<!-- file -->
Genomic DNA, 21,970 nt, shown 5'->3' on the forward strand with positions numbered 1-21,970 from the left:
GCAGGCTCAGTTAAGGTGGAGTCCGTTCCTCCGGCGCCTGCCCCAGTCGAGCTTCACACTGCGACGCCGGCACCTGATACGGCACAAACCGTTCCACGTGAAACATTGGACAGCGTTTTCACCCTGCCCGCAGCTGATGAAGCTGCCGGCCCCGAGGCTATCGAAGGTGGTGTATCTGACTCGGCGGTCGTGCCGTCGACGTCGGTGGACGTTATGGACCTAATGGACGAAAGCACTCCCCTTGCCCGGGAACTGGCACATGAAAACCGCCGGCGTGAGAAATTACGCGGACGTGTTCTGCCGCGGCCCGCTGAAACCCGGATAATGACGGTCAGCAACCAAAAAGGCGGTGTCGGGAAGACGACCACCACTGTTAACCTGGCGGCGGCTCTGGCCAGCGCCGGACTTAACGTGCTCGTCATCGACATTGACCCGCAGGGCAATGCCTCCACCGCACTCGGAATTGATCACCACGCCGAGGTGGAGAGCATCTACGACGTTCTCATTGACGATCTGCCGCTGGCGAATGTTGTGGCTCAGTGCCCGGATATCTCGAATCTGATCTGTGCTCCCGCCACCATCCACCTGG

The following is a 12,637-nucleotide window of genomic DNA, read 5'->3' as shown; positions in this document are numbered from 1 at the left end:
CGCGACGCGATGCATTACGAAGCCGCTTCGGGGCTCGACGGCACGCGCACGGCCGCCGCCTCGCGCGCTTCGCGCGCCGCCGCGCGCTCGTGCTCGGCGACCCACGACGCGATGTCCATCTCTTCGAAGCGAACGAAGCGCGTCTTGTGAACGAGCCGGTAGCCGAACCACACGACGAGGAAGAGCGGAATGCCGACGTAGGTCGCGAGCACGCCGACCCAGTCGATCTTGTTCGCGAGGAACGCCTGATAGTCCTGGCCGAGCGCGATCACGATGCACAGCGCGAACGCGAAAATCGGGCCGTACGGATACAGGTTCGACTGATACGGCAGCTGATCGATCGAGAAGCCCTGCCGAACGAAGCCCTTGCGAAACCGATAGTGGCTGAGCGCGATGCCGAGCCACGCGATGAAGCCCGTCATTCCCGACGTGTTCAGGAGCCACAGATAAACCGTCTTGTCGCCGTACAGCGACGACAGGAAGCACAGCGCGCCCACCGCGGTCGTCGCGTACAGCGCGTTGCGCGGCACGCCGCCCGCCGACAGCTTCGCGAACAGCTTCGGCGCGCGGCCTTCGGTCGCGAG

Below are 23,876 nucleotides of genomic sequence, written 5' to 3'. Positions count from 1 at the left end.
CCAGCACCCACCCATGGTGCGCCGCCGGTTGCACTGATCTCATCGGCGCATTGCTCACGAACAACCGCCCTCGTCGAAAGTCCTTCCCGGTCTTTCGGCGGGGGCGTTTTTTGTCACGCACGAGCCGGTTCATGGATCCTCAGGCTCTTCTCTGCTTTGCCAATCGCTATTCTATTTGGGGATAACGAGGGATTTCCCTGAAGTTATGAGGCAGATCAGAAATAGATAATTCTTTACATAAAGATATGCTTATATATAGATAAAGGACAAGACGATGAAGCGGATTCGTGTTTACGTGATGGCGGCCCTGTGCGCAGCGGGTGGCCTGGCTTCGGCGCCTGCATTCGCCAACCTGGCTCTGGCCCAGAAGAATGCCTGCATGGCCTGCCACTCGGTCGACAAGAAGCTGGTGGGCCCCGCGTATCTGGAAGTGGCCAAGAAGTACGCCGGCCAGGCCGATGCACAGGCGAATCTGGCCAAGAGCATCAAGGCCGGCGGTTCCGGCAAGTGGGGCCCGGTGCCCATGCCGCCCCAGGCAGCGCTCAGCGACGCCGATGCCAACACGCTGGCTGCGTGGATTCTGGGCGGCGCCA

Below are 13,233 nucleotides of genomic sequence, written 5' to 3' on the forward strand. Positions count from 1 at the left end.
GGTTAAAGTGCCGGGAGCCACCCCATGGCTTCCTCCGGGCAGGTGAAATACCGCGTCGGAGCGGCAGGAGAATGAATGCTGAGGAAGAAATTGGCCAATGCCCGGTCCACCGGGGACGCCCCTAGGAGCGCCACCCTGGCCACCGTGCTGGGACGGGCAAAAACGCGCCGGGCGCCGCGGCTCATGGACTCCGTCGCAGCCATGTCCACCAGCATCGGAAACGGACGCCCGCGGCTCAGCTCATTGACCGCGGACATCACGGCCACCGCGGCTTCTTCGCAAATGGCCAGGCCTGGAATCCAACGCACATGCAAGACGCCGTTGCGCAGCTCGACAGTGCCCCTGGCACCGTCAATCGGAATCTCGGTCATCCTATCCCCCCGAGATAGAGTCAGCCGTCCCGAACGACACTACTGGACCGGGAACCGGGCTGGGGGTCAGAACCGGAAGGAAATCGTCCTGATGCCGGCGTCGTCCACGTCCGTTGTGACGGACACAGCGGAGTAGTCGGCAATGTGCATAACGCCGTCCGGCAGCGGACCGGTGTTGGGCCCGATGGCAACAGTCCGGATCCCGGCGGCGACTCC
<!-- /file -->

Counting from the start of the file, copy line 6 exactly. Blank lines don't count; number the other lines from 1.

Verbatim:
CCAGCACCCACCCATGGTGCGCCGCCGGTTGCACTGATCTCATCGGCGCATTGCTCACGAACAACCGCCCTCGTCGAAAGTCCTTCCCGGTCTTTCGGCGGGGGCGTTTTTTGTCACGCACGAGCCGGTTCATGGATCCTCAGGCTCTTCTCTGCTTTGCCAATCGCTATTCTATTTGGGGATAACGAGGGATTTCCCTGAAGTTATGAGGCAGATCAGAAATAGATAATTCTTTACATAAAGATATGCTTATATATAGATAAAGGACAAGACGATGAAGCGGATTCGTGTTTACGTGATGGCGGCCCTGTGCGCAGCGGGTGGCCTGGCTTCGGCGCCTGCATTCGCCAACCTGGCTCTGGCCCAGAAGAATGCCTGCATGGCCTGCCACTCGGTCGACAAGAAGCTGGTGGGCCCCGCGTATCTGGAAGTGGCCAAGAAGTACGCCGGCCAGGCCGATGCACAGGCGAATCTGGCCAAGAGCATCAAGGCCGGCGGTTCCGGCAAGTGGGGCCCGGTGCCCATGCCGCCCCAGGCAGCGCTCAGCGACGCCGATGCCAACACGCTGGCTGCGTGGATTCTGGGCGGCGCCA